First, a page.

Today, I went to court to finalize a divorce for my client, who had been married 35 years. I have had a series of these “grey divorces” lately– 6 of my settlements in the last six months have involved marriages over 20 years. One of my clients actually told me that she would understand the decision more if there was someone else in the picture. I respectfully had to disagree, because my experience is that the sense of betrayal then tends to cloud the entire process.
Divorcing later in life usually eliminates the issues of custody and child support, and generally there tend to me more assets to act as a cushion as the parties divide into two households, but regardless of the total value of assets being divided, financial security never seems to alleviate all the pain, which stems from the feelings of having failed at something so important. It is normal to feel a tremendous amount of loss and dissapointment or anger. Most of all though, what I see when these long-term marriages end is clients who now have to face the fear of being alone. After decades of being part of a team, these people are now parting ways and starting over a single life in their 50’s or older. It is truly one of the hardest things to observe, and sadly looking at me will not provide them with much of a consulation, for my track record over the last six years just proves that it is really hard to find the right life partner.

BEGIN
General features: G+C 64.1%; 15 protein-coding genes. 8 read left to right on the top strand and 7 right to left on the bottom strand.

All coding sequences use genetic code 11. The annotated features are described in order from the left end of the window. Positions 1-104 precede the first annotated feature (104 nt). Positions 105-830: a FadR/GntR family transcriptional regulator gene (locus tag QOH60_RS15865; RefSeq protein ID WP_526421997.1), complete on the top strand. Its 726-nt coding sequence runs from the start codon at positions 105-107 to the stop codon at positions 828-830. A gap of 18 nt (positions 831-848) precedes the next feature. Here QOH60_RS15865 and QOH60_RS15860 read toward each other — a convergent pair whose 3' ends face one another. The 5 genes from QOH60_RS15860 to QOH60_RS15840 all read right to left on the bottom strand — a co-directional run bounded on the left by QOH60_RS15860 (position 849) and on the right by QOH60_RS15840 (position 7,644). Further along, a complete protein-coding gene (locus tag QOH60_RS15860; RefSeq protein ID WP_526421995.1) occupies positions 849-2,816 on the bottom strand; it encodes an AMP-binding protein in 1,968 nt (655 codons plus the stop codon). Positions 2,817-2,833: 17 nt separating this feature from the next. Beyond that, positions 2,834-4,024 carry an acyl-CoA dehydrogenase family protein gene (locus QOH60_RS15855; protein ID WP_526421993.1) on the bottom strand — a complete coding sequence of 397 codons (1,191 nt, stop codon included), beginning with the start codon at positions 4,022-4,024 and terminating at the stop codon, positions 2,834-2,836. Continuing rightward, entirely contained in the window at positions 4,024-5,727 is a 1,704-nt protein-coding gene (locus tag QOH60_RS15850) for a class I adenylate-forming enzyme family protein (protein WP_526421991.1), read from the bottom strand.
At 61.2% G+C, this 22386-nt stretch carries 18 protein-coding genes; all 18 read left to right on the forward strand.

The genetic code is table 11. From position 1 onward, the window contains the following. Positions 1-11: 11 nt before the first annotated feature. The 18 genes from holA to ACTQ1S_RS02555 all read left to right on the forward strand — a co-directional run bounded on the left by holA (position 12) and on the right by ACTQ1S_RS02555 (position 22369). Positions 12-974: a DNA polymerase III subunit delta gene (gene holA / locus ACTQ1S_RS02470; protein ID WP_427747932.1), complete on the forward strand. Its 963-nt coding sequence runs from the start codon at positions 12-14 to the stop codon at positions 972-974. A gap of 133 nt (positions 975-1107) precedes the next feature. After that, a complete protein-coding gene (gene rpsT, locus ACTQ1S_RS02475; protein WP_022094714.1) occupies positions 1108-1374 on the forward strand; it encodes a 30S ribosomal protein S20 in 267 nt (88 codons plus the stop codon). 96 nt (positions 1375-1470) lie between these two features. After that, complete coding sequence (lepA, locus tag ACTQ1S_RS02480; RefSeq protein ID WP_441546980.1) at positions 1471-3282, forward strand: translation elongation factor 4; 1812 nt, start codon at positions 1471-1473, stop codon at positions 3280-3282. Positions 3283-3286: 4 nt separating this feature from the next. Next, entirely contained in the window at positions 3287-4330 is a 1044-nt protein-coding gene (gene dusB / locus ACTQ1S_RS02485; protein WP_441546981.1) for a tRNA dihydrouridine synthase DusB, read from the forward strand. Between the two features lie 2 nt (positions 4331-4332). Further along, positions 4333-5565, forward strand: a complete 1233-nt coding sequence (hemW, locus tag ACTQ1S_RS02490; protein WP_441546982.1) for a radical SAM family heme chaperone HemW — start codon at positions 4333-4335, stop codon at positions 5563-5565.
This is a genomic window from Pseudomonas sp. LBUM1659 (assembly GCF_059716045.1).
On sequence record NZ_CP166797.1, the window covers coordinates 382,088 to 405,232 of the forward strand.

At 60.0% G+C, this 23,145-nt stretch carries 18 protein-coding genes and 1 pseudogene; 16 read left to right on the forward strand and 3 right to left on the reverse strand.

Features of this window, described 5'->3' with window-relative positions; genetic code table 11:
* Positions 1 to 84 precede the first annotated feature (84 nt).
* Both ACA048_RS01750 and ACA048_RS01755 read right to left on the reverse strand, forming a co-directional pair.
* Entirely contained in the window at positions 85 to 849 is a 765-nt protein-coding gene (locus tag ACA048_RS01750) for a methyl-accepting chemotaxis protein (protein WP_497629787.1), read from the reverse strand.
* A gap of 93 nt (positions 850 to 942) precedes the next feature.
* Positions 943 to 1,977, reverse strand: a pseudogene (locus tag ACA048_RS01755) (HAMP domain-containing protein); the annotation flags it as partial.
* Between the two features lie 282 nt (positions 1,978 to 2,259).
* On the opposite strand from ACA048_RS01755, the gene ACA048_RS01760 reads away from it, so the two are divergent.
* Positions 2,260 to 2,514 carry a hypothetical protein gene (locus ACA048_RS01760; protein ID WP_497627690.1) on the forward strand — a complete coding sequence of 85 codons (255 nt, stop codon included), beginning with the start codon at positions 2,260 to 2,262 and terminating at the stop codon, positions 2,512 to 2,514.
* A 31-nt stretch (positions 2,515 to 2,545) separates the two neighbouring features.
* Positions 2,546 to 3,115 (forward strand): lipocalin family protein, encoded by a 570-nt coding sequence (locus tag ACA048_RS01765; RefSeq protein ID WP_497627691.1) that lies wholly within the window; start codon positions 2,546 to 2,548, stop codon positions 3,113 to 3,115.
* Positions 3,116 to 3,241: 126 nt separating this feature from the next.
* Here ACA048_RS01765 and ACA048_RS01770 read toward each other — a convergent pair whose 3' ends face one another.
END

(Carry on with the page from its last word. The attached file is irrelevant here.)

So many people have asked me if I still believe in marriages that can last forever, and I have never waivered in my response that I do still believe in those sacred vows, but I also understand that people grow apart, they change, they take one another for granted, they fail to communicate and resolve conflict in healthy ways. These things can all take their toll, even in the best of marriages. Rarely is it just one person’s fault, and just because the partnership is dissolving does not mean it has to be ugly or nasty.
Helping people resolve their differences respectfully should be every divorce lawyer’s goal. Those of us committed to mediation and Collaborative Divorce aim to do just that– because that is what it best for families, who will remain connected even if no longer under one roof. Every lawyer may not be able to see that, but certainly every client has a choice as to the attorney s/he wants to retain, and everyone should realize that this choice can completely define the future of a family for generations.